bannerAlana, Anna, bandanna, banner, Branagh, canna, canner, Diana, fanner, Fermanagh, Guyana, Hannah, Havana, hosanna, Indiana, Joanna, lanner, Louisiana, manna, manner, manor, Montana, nana, planner, Pollyanna, Rosanna, savannah, scanner, spanner, Susanna, tanner •Abner • Jaffna • Patna • caravanner •Africana, Afrikaner, Americana, ana, banana, Botswana, bwana, cabana, caragana, Christiana, Dana, darner, Edwardiana, garner, Georgiana, Ghana, Gloriana, Guiana, gymkhana, Haryana, iguana, Lana, lantana, liana, Lipizzaner, Ljubljana, Mahayana, mana, mañana, marijuana, nirvana, Oriana, pacarana, piranha, prana, Purana, Rosh Hashana, Santayana, Setswana, sultana, Tatiana, Tijuana, Tirana, tramontana, Tswana, varna, Victoriana, zenana •Gardner • partner •antenna, Avicenna, duenna, henna, Jenna, Jenner, Morwenna, Ravenna, senna, Siena, sienna, tenner, tenor, Vienna •Edna • interregna • Etna • Pevsner

Cite this article
Pick a style below, and copy the text for your bibliography.

  • MLA
  • Chicago
  • APA

"banner." Oxford Dictionary of Rhymes. . Encyclopedia.com. 24 Sep. 2018 <http://www.encyclopedia.com>.

"banner." Oxford Dictionary of Rhymes. . Encyclopedia.com. (September 24, 2018). http://www.encyclopedia.com/humanities/dictionaries-thesauruses-pictures-and-press-releases/banner

"banner." Oxford Dictionary of Rhymes. . Retrieved September 24, 2018 from Encyclopedia.com: http://www.encyclopedia.com/humanities/dictionaries-thesauruses-pictures-and-press-releases/banner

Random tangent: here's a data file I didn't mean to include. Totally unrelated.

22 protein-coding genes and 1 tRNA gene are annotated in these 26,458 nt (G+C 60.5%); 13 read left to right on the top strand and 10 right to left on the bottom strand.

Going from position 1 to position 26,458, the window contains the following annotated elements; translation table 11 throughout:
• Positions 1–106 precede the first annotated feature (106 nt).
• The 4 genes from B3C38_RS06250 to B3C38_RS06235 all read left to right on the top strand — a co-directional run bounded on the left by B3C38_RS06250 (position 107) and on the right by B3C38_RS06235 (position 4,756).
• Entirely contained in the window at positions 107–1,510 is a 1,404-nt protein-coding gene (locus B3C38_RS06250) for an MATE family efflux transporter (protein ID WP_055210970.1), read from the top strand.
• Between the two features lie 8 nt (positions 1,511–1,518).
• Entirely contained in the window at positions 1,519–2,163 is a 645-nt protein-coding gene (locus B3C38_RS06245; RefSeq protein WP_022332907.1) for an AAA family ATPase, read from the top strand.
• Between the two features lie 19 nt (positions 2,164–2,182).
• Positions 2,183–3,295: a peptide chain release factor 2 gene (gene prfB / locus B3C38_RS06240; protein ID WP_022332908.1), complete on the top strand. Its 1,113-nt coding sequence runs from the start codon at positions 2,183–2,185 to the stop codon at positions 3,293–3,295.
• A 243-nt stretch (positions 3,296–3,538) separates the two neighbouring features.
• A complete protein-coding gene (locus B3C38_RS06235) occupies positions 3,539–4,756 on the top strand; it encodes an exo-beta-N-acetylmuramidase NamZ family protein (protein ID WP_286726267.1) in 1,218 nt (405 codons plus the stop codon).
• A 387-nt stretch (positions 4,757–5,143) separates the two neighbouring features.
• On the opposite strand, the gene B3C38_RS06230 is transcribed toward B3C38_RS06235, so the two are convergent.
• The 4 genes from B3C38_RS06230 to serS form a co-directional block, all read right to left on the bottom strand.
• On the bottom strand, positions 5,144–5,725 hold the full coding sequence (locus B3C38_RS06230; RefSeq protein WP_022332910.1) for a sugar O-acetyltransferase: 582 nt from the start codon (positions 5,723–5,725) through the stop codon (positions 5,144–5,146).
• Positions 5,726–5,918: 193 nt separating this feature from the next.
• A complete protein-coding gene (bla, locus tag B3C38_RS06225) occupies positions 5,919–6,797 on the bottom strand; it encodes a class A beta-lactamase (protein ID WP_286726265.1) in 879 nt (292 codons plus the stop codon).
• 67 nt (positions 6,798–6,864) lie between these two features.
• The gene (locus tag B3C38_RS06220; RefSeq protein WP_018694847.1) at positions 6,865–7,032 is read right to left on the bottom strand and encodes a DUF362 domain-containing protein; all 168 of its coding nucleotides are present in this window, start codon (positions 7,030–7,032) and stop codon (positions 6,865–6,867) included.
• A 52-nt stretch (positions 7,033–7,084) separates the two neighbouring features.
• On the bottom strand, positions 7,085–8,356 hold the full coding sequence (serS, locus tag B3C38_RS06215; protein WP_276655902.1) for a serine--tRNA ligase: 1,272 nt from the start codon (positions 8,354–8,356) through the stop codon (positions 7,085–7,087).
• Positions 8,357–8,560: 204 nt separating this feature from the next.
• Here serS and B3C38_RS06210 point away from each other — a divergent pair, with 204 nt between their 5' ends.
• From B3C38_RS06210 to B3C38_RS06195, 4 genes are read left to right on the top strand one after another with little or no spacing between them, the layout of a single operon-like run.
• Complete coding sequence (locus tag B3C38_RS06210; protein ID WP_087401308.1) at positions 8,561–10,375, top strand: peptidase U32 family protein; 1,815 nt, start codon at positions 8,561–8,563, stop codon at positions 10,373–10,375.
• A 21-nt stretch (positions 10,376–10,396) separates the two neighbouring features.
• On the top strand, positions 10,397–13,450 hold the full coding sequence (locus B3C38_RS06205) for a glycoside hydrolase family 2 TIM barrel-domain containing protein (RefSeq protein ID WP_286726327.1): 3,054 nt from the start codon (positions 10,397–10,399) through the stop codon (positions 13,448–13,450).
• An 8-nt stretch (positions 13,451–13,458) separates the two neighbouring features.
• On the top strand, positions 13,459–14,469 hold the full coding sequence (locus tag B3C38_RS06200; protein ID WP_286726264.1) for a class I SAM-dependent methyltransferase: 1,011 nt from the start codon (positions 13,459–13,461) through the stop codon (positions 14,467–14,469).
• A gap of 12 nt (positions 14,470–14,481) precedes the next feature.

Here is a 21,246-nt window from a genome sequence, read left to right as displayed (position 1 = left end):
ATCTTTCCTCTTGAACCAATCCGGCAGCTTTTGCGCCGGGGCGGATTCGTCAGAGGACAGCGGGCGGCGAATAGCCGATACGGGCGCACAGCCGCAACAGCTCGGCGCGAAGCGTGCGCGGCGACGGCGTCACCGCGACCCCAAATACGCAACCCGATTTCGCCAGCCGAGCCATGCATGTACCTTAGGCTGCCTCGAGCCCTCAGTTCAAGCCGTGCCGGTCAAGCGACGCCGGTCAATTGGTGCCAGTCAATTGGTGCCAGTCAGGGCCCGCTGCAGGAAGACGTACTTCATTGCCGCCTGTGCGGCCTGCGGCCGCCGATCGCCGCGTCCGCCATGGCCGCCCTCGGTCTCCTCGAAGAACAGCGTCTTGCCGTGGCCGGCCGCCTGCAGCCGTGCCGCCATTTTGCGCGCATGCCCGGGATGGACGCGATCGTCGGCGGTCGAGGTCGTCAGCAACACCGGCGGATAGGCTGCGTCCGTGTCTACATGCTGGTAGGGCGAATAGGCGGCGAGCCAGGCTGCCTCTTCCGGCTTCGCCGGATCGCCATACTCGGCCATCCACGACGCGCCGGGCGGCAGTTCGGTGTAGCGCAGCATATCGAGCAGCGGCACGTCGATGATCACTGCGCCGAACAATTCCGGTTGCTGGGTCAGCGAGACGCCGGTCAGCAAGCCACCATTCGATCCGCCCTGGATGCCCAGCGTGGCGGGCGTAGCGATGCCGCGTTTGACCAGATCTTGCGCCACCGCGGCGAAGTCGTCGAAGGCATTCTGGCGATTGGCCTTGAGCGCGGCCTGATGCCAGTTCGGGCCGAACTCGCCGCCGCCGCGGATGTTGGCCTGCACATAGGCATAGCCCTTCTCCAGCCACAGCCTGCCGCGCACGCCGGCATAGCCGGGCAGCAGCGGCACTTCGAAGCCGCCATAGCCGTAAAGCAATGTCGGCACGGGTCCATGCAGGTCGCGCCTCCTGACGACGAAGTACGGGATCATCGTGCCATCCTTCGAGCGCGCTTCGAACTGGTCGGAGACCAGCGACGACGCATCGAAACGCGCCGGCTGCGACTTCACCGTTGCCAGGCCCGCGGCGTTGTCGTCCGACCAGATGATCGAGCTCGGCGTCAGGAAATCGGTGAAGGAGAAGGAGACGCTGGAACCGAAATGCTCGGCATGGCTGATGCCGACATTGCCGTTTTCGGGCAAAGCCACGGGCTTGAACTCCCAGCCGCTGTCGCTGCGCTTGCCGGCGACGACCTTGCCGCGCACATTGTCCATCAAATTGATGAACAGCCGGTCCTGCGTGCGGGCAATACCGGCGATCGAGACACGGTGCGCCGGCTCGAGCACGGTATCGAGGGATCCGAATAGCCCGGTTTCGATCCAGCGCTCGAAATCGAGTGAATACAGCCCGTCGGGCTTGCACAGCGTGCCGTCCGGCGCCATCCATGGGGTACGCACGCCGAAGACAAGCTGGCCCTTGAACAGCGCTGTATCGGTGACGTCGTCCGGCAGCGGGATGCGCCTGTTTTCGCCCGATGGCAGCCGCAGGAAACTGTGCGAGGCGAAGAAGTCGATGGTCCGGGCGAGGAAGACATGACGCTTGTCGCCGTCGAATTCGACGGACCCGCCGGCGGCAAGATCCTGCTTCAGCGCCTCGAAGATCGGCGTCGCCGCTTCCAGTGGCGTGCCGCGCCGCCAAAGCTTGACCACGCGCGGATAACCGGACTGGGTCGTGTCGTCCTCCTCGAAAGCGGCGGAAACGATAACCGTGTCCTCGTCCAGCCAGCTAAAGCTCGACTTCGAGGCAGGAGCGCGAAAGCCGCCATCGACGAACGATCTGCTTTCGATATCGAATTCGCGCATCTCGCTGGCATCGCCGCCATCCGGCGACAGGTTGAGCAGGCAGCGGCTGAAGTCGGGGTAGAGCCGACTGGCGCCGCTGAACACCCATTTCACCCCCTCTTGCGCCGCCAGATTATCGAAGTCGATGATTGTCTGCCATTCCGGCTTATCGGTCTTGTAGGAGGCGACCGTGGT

Learn more about citation styles

Citation styles

Encyclopedia.com gives you the ability to cite reference entries and articles according to common styles from the Modern Language Association (MLA), The Chicago Manual of Style, and the American Psychological Association (APA).

Within the “Cite this article” tool, pick a style to see how all available information looks when formatted according to that style. Then, copy and paste the text into your bibliography or works cited list.

Because each style has its own formatting nuances that evolve over time and not all information is available for every reference entry or article, Encyclopedia.com cannot guarantee each citation it generates. Therefore, it’s best to use Encyclopedia.com citations as a starting point before checking the style against your school or publication’s requirements and the most-recent information available at these sites:

Modern Language Association

http://www.mla.org/style

The Chicago Manual of Style

http://www.chicagomanualofstyle.org/tools_citationguide.html

American Psychological Association

http://apastyle.apa.org/

Notes:
  • Most online reference entries and articles do not have page numbers. Therefore, that information is unavailable for most Encyclopedia.com content. However, the date of retrieval is often important. Refer to each style’s convention regarding the best way to format page numbers and retrieval dates.
  • In addition to the MLA, Chicago, and APA styles, your school, university, publication, or institution may have its own requirements for citations. Therefore, be sure to refer to those guidelines when editing your bibliography or works cited list.

Banner

BANNER